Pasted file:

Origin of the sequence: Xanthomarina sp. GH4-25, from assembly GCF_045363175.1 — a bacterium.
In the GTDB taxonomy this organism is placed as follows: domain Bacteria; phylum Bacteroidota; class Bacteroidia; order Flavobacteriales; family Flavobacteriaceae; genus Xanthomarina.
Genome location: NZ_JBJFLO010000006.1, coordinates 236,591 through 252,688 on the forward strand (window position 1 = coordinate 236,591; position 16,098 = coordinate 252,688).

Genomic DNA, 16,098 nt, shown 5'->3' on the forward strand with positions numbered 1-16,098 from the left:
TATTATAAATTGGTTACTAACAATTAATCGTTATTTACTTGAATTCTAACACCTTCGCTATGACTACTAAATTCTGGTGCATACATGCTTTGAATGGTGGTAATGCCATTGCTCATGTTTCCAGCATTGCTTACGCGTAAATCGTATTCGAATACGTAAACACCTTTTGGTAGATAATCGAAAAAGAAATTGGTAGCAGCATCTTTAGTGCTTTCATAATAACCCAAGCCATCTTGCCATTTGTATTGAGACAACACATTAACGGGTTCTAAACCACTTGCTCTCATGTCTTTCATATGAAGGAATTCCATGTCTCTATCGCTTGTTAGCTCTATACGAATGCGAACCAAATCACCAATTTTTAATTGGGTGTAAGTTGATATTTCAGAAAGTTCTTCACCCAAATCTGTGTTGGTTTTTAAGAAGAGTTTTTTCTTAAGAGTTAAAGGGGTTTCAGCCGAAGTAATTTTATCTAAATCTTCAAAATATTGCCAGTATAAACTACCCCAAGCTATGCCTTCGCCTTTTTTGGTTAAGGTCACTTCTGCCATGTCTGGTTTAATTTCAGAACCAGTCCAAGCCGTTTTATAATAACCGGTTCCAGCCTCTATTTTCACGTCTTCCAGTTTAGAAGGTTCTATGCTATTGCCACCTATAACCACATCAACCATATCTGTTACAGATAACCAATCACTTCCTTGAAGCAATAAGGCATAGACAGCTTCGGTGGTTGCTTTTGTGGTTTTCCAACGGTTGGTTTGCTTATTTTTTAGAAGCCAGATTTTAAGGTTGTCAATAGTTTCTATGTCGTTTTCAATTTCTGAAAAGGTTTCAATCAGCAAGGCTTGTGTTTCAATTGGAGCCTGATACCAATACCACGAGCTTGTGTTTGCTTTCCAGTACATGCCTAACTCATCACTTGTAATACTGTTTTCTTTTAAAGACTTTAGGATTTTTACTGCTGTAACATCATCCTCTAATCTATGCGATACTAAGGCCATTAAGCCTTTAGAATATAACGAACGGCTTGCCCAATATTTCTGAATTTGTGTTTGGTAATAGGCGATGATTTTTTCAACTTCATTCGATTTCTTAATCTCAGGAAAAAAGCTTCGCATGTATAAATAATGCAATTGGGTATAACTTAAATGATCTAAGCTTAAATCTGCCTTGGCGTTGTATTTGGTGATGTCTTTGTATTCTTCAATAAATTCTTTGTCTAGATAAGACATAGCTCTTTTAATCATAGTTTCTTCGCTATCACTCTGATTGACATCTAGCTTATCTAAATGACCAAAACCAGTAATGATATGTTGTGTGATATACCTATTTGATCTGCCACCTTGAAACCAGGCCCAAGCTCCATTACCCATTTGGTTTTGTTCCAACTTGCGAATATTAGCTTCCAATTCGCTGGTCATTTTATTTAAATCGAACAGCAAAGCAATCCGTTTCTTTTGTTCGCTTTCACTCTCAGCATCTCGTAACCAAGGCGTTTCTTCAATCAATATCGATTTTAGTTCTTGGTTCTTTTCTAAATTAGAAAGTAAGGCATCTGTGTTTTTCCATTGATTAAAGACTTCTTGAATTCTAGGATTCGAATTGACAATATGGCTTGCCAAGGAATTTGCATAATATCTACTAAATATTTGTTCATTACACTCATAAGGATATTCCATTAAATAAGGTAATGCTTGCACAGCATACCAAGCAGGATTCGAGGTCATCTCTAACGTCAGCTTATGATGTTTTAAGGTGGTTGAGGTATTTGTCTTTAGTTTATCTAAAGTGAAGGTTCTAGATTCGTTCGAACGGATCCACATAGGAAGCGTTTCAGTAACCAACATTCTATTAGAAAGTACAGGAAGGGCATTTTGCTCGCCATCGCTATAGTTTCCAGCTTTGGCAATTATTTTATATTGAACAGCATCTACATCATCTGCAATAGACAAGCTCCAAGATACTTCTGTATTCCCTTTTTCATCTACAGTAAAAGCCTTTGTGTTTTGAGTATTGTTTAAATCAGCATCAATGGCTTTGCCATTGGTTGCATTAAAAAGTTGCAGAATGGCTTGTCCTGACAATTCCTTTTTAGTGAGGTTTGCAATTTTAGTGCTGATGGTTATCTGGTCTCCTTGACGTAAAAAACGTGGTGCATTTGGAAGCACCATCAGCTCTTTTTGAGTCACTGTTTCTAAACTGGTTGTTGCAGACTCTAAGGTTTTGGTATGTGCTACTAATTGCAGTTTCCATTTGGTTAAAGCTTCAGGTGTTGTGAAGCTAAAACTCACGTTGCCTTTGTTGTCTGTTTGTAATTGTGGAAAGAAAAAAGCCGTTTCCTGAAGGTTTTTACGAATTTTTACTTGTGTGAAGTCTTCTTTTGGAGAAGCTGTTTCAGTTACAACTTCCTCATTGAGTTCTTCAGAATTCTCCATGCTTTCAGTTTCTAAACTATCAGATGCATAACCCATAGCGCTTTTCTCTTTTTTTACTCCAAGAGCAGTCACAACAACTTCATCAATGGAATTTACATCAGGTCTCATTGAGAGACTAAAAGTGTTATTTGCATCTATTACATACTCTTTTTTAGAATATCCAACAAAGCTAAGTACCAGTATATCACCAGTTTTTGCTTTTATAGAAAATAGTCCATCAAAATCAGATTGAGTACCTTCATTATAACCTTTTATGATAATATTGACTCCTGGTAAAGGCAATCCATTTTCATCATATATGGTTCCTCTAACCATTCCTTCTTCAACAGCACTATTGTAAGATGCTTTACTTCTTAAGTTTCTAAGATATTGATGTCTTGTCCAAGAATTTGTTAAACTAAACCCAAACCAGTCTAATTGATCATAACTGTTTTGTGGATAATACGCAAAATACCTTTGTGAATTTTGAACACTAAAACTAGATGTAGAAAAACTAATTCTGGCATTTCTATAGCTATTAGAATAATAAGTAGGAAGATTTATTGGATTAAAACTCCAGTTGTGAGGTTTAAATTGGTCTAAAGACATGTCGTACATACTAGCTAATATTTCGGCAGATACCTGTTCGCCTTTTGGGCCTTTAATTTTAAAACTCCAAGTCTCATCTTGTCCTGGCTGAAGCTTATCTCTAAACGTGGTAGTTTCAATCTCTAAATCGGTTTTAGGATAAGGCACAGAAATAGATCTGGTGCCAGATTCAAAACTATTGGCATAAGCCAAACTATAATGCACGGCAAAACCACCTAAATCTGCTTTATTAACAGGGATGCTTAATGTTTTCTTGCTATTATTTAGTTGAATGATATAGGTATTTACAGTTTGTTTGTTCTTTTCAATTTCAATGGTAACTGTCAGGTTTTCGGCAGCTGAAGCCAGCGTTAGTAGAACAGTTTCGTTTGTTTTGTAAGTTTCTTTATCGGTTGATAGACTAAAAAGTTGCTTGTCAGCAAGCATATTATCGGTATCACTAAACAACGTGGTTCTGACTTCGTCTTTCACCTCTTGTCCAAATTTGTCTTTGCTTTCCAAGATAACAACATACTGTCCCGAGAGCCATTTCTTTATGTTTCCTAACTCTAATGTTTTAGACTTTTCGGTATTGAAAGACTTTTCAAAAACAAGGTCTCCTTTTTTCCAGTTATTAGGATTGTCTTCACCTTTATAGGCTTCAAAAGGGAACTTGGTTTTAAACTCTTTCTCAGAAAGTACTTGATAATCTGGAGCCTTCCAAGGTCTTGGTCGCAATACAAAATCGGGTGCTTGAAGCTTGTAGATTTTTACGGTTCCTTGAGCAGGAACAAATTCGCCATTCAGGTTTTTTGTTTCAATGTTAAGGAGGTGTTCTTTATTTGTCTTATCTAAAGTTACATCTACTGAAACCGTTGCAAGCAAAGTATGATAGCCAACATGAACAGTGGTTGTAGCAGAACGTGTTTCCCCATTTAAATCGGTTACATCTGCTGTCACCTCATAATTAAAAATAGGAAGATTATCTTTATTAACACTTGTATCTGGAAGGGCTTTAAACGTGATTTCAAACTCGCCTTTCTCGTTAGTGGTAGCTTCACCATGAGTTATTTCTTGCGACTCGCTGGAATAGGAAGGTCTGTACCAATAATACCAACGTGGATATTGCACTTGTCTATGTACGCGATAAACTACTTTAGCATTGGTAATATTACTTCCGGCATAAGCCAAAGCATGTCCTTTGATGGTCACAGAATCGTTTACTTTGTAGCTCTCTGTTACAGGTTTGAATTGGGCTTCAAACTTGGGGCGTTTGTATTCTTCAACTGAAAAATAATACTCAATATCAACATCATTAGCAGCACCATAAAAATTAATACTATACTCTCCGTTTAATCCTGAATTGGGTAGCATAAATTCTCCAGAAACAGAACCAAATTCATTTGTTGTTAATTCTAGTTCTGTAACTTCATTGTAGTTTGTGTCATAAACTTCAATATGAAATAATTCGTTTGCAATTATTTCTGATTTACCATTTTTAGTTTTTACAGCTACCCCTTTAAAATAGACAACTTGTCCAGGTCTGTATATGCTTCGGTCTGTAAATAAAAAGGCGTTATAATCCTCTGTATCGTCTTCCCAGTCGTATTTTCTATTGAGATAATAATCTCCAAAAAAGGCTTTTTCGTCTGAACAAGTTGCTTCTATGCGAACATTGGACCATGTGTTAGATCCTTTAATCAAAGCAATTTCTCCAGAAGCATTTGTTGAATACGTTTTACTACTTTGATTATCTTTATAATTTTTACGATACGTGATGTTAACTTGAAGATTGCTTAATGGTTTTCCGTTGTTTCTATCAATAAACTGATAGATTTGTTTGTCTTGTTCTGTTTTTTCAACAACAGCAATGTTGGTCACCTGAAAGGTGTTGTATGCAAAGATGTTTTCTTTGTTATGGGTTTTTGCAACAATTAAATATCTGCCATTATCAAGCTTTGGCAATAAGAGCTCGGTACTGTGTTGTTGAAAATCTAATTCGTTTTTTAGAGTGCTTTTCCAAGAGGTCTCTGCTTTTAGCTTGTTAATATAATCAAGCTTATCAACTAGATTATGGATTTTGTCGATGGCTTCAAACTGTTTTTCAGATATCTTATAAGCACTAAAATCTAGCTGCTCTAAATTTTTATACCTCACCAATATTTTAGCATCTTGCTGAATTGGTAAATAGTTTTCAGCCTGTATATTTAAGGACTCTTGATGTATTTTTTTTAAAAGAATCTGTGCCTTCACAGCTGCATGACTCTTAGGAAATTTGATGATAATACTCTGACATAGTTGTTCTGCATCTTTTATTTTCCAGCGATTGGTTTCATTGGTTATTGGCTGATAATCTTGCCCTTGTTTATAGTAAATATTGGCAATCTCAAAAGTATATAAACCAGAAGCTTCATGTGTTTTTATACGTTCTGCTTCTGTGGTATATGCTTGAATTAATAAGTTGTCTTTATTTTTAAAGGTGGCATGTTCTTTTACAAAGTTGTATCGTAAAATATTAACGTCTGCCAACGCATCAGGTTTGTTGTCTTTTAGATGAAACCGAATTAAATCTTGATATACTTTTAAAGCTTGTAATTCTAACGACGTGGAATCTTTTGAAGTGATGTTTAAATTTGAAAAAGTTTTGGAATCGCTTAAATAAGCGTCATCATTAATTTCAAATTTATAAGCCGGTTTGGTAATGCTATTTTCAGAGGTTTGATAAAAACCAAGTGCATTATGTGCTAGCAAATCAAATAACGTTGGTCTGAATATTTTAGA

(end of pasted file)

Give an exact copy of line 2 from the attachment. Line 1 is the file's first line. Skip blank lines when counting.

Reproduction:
In the GTDB taxonomy this organism is placed as follows: domain Bacteria; phylum Bacteroidota; class Bacteroidia; order Flavobacteriales; family Flavobacteriaceae; genus Xanthomarina.